Tamworth could not boast many notable inventors over the years, but in William Silver we have one of repute.
Born in 1846, he was the son of David Silver who was the licensee of the Royal Hotel at Foley's Folly near Hanging Rock back in the 1850s Gold Rush era.
With an unsuccessful attempt at an additional ore crushing business, David's new investment came to nought by 1862.
Some years later he moved to Tamworth and in 1878 he opened an engineering works near the new Railway Goods Shed in West Tamworth.
The following year he invited Mayor P.G. King to pour the first casting on his additional foundry facilities.
A Cobb & Co. coaching factory had been built on the northern corner of Marius and White Streets in 1877, composed of brick with a galvanised iron roof, with a large shed beside it for parking the coaches.
However, with the railway arriving in 1878 at West Tamworth, later extending across to East Tamworth over the newly-built Viaduct by 1881, the Cobb & Co. land was resumed by the Railway with the Coach Company forced to sell up at this location.
William Silver seized the opportunity to buy the factory's machinery from the site.
By 1880, William had become a partner in his father's foundry, taking over the business three years later and transferring the equipment to a new site at today's 213-215 Peel Street.
This opened the door to a developing life of engineering invention in Tamworth for William.
In 1884 he entered into a short-lived coachworks venture on his Peel Street site, claiming it to be "the largest coachworks north of Newcastle".
His main business partner's death seven months later ended the venture.
One of his other partners had been Thomas Lane, coach-builder and carpenter, who later built the new Upper Moore Creek School building in 1895.
Amongst the Silver & Co. accomplishments was building a 10-seater "sociable", a horse-drawn bus, so named because the passengers sat facing each other on seats along the side.
These vehicles could meet incoming trains, take passengers to other towns or be hired as mourning vehicles at funerals.
William Silver really came to the fore with his engineering/invention skills in 1889 when he'd completed his own significant improvement on Australia's Wolseley shearing machine, which had followed on from our world-first machine in 1867.
An initial demonstration of Silver's new machine took place in Denning Lane (now Rawson Avenue), with the Tamworth Observer reporting - "Mr William Silver, coach and buggy builder, had for the past two years been developing a new sheep shearing machine.
"So great an improvement is this machine upon its contemporaries that no time is lost in having it patented, not only in this but in all countries where wool growing is a stable industry.
"Several trials were made at the works of Mr Silver."
A second demonstration followed a fortnight later at the Tamworth Show on our second Showground site.
Soon after, leading Tamworth citizen Nathan Cohen arranged a shearing demonstration at Sydney's Circular Quay, with one sheep being shorn in as little as four minutes.
Further exhibitions were held in Melbourne and steps were then taken to market the invention.
On returning to Tamworth William Silver got a hero's reception from a large crowd at the railway station.
A few weeks later, in January 1890, Bective Station was the scene for an impressive demonstration of the Silver machine, when 20,000 lambs were shorn in front of widespread visitation.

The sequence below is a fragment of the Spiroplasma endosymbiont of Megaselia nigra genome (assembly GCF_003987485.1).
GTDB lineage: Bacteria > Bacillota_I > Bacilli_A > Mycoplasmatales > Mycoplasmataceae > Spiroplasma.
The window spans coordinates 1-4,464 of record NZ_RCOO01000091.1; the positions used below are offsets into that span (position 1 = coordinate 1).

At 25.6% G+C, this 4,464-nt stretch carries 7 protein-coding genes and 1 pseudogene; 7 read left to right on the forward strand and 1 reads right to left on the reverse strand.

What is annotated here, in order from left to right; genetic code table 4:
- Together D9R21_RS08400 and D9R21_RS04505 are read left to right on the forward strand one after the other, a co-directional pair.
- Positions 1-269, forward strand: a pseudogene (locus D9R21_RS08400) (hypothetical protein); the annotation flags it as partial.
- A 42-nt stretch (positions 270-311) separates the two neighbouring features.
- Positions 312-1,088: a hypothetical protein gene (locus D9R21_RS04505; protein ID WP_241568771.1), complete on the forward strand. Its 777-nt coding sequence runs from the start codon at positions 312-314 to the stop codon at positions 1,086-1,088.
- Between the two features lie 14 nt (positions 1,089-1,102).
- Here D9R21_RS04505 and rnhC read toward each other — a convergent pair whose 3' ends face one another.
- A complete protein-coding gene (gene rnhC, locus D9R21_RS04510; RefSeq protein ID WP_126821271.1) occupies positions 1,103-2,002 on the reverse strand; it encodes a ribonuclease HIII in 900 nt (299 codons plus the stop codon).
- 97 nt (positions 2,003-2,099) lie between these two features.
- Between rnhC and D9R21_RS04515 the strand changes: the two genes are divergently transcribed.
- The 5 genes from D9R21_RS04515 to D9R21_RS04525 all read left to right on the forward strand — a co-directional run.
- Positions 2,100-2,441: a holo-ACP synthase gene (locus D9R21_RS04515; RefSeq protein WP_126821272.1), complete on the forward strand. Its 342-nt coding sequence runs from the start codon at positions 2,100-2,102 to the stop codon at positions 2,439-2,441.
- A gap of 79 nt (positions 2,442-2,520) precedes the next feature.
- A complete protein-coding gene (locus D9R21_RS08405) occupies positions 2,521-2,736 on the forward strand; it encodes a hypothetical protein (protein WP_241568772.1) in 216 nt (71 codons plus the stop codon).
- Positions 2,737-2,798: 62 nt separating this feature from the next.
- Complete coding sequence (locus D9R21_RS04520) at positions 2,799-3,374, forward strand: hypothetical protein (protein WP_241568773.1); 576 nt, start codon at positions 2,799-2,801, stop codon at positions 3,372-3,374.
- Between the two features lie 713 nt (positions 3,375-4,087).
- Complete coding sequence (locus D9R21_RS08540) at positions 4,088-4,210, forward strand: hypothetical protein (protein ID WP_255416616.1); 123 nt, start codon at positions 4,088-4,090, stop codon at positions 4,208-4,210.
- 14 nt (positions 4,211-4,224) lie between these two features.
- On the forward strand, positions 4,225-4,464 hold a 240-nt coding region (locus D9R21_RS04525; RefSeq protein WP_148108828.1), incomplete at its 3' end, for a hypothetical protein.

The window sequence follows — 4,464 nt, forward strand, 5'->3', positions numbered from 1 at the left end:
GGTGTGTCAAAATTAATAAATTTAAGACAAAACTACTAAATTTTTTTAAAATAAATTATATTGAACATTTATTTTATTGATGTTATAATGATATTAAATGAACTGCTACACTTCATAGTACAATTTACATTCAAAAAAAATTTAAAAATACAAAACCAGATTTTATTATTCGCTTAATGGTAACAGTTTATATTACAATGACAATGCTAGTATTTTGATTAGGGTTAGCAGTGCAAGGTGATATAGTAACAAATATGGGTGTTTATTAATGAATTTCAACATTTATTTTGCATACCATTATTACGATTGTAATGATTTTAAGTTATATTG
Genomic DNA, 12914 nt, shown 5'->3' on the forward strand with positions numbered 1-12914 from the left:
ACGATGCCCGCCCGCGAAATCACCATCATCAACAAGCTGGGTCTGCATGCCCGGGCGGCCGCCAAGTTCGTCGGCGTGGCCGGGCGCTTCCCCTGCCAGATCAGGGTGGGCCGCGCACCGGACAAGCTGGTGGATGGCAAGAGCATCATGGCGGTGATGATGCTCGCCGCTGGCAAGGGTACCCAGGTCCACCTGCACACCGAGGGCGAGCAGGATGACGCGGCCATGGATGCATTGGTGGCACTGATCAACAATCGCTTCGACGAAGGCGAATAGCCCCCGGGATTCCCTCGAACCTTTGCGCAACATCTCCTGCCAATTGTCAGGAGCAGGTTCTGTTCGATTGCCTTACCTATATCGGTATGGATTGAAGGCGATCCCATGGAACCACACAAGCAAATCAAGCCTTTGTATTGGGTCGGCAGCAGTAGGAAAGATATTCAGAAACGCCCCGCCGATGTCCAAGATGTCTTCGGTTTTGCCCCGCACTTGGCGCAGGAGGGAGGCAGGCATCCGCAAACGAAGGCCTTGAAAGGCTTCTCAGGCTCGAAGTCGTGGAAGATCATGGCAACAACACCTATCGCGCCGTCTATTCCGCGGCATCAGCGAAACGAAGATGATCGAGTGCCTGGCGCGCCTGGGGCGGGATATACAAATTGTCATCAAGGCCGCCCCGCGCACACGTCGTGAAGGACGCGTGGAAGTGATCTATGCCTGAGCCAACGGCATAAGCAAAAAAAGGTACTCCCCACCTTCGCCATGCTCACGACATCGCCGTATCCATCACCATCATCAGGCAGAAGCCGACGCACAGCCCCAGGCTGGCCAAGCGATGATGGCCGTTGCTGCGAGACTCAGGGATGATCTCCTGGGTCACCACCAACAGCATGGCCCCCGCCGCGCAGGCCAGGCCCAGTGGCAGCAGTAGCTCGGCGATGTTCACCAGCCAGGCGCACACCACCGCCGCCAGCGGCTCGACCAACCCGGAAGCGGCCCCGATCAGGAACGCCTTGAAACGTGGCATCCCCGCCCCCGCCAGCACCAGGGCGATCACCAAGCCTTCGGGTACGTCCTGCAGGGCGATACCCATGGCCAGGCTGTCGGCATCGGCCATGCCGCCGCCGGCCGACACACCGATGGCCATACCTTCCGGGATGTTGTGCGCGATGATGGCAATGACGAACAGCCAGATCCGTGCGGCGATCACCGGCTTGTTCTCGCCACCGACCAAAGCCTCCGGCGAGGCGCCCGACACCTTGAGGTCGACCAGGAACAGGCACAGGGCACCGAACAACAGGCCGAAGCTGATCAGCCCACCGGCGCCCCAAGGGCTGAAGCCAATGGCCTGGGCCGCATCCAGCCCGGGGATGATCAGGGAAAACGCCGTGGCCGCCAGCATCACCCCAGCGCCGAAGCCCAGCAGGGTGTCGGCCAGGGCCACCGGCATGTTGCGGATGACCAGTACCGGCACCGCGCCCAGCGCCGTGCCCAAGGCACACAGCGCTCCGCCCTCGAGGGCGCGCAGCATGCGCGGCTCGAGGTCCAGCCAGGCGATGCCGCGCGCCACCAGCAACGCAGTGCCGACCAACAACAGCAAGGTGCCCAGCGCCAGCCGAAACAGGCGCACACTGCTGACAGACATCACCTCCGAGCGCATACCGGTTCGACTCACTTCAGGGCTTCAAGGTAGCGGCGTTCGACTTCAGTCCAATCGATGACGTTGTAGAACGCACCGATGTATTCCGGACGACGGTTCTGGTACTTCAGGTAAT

Various contests were held subsequently between the Wolseley and Silver machines, the latter being judged the more efficient on each occasion.
William Silver made two trips to England regarding patent and manufacture of his machine, as well as an improved type called the Paragon.
Back in Tamworth by late 1894, Silver showed a wider scope of his skills with an improvement to windmills, and in 1896 a railway coupling and railway axle lubricator, for which he was awarded the Parisian Academy of Inventors Gold Medal and Certificate of Honour.
At this time he was advertising himself locally as a coach-builder, wheelwright and blacksmith and operating a steam-powered sawmill.
The first shipment of his newly-designed shearing machines arrived from England in 1901.
These were shown to be very efficient, as at the 1909 Tamworth Show, when one of C.J.Britten's lambs from his Appleby property were shorn in 65 seconds.
The Silver machines were used widely in NSW, Victoria and Queensland but gradually lost popularity due to some emerging design faults, due mainly to the rocking Philip Gidley Kingof the hand-piece.
With the status of his shearing machine diminishing over time, having been for a period probably the best in the world, William Silver's wide engineering focus produced a "spring wheel", designed to provide a more comfortable ride than the solid iron tyres of our early motor vehicles.
However, his popular invention was soon superseded by the arrival of solid rubber tyres, the first motor vehicle with them arriving in Tamworth around 1909.
William Silver died on October 3, 1926.
He is buried in the West Tamworth Cemetery.
His sons, William Charles Silver and Leslie Keith Silver, continued their father's general engineering business.
The first-mentioned later wrote of the continuing Silver business, "The nature of the business in later years was general engineering, together with blacksmithing and a cast iron foundry. After the horse and cart days, the firm were agents for Rover cars and Ruggles trucks."
Tamworth is fortunate to have a wonderful display of William Silver's shearing equipment set up by collector Alan Cameron at Calala Cottage.